Recently, I found myself in possession of a $20 “virtual” Visa gift card. To make a long story short, I found the Wolfram Alpha iPhone app useful enough to spend $20 on it when the price dropped from $50, but then it later dropped to $2 and Mr. Wolfram decided to issue refunds to those that bought at the higher prices. They issued this refund in the form of a pre-paid virtual Visa card.
This virtual Visa card has proven difficult to actually use in full. Because it is just a card number in an email message, you cannot take it into a brick-and-mortar retailer. They usually want to swipe the card, or at least take a look at the card and signature. “I don’t really have the card, but use this card number that I wrote down for you” will likely be met with skepticism about card theft and fraud.
Given that brick-and-mortar is out, that leaves only online retailers. Now I am certain that I have come across checkout systems online that let you pay with multiple cards but once I needed one, I could not find any. Neither a Google search nor a question posed to the lazyweb of Twitter turned up good results. Even Amazon, whom I think of as the most robust and mature online retailer, only allows you to pay with a single card.
I expect that given the difficulty in spending over $20 (by using the “virtual” card combined with a “real” card), most people with the $20 gift card will end up finding some item that is, say, $14.99 with a few dollars shipping and use only the gift card for payment. The card ends up with a dollar and some change on it — not enough to really be useful. This particular card happens to expire in three months. I assume Wolfram has already shelled out the $20, so the card issuer ends up pocketing the leftovers.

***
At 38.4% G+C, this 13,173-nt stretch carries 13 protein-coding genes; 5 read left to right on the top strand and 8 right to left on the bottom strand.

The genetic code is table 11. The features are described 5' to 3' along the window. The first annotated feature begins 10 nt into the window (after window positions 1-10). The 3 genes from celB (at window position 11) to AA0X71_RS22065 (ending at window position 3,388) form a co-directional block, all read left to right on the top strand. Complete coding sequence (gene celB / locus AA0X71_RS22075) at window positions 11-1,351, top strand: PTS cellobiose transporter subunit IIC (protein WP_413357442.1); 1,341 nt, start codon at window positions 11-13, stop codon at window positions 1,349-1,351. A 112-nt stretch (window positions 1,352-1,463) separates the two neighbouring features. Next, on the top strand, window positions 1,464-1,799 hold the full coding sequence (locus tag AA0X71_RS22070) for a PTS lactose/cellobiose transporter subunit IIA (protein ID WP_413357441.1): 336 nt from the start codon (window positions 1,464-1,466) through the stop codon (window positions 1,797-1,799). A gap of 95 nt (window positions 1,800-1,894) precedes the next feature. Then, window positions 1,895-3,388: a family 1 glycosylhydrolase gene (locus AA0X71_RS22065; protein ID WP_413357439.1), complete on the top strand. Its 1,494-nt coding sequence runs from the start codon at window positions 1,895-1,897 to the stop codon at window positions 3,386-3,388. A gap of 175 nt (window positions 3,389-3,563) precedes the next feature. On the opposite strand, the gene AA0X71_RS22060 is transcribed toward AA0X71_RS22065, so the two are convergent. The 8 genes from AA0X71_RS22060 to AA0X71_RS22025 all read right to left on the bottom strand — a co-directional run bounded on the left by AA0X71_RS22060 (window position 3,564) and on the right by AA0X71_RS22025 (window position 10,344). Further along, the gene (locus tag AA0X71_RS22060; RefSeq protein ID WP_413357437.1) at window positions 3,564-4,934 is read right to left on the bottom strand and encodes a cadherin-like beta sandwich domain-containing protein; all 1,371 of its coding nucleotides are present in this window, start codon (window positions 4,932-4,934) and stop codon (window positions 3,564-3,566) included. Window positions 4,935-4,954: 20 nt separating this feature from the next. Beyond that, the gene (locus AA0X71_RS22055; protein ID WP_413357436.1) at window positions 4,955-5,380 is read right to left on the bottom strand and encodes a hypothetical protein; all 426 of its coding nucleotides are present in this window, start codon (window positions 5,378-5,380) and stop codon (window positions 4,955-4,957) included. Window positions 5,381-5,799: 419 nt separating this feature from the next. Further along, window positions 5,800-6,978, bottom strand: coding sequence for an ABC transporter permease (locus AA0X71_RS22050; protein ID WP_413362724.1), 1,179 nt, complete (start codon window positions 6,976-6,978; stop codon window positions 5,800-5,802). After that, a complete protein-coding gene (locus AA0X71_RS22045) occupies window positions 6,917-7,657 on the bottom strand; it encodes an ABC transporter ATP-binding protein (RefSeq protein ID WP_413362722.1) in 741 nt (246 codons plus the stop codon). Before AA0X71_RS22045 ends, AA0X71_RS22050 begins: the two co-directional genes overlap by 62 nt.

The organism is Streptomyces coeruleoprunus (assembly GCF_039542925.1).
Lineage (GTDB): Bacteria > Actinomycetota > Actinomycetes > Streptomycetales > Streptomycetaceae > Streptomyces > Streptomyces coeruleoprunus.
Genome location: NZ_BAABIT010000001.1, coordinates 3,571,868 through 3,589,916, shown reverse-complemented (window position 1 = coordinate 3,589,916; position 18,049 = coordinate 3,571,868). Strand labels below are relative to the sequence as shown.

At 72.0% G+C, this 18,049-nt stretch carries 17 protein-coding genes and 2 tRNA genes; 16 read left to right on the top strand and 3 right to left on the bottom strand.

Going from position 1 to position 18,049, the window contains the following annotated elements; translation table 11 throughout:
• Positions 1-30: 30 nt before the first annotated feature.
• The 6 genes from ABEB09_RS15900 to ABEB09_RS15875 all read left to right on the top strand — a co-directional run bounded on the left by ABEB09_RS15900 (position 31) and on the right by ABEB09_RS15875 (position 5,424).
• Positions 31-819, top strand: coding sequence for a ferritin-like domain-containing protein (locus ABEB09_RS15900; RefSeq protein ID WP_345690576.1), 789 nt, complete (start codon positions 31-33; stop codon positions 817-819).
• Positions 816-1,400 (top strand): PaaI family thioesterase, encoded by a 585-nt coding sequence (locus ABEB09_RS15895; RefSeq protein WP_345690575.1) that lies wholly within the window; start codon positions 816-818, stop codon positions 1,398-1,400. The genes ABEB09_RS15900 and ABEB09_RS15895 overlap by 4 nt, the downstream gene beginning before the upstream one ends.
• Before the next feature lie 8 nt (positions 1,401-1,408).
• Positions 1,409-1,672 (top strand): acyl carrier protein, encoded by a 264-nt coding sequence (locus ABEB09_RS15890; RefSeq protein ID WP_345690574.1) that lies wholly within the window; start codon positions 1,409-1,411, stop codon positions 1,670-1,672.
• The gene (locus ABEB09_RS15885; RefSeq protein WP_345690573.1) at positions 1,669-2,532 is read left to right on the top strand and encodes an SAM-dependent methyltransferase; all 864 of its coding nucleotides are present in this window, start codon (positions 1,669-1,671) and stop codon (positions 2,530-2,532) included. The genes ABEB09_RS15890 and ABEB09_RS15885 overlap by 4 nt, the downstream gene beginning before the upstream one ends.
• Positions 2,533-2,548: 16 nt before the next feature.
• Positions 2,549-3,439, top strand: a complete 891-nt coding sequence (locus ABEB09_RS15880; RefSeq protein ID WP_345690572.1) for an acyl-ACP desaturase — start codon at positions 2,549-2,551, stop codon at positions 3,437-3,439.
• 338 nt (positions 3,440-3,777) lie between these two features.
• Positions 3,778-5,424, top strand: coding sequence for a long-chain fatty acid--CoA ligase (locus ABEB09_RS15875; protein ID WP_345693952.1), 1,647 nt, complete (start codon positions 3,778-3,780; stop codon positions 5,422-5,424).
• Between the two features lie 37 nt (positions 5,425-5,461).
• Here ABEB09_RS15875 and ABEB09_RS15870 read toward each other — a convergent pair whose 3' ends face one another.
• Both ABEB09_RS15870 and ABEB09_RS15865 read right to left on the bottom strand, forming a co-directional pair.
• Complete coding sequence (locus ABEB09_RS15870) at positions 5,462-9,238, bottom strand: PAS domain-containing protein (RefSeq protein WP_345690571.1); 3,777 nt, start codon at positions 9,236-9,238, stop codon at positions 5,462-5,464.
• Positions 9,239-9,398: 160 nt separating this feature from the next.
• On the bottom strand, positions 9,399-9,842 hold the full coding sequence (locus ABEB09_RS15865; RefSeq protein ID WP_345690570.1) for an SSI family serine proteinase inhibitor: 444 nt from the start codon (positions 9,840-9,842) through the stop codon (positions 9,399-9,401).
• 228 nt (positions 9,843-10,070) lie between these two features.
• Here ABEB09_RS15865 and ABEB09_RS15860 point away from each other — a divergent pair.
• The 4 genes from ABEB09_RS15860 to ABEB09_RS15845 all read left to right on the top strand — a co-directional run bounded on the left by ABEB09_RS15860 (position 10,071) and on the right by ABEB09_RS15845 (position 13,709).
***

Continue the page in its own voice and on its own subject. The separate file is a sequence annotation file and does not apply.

Then it hit me. Amazon (and other online retailers) let you use gift certificates combined with a regular credit card. It was pretty easy to convert the virtual credit card into store credit by buying a gift certificate. The result is that I can now use that virtual card to buy something more than $20.
It seems pretty easy in retrospect, but there was a leap in logic there that I could not initially see. My hope for posting this is that someone else, stuck in a similar situation, performing a similar Google search to the one I failed to find results for, will run across this blog post and discover the gift certificate loophole.